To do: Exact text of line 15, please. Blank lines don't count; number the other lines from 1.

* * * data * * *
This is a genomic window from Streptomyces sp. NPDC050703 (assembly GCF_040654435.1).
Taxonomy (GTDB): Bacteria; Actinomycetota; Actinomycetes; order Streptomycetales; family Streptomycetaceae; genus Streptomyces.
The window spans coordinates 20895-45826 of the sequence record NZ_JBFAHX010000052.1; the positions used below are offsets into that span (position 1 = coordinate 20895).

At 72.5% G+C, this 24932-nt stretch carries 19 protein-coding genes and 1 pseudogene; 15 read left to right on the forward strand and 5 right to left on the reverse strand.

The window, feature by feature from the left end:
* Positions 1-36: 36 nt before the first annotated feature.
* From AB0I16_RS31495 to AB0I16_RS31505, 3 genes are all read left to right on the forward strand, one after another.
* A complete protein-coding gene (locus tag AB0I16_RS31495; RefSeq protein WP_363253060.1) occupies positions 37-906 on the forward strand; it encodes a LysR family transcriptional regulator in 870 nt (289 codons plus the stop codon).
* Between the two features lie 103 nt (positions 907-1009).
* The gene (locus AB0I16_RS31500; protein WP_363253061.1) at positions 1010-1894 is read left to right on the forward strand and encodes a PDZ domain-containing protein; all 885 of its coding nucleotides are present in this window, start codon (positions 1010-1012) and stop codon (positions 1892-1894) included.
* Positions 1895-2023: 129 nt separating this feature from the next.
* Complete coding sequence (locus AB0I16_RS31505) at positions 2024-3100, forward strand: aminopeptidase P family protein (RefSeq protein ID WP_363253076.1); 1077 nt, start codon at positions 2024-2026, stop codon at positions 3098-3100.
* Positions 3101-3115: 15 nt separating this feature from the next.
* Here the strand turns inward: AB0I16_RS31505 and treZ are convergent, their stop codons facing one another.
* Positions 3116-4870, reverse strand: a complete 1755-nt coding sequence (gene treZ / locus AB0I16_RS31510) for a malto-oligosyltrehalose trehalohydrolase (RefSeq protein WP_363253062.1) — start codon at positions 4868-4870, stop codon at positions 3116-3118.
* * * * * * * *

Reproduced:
* Positions 3116-4870, reverse strand: a complete 1755-nt coding sequence (gene treZ / locus AB0I16_RS31510) for a malto-oligosyltrehalose trehalohydrolase (RefSeq protein WP_363253062.1) — start codon at positions 4868-4870, stop codon at positions 3116-3118.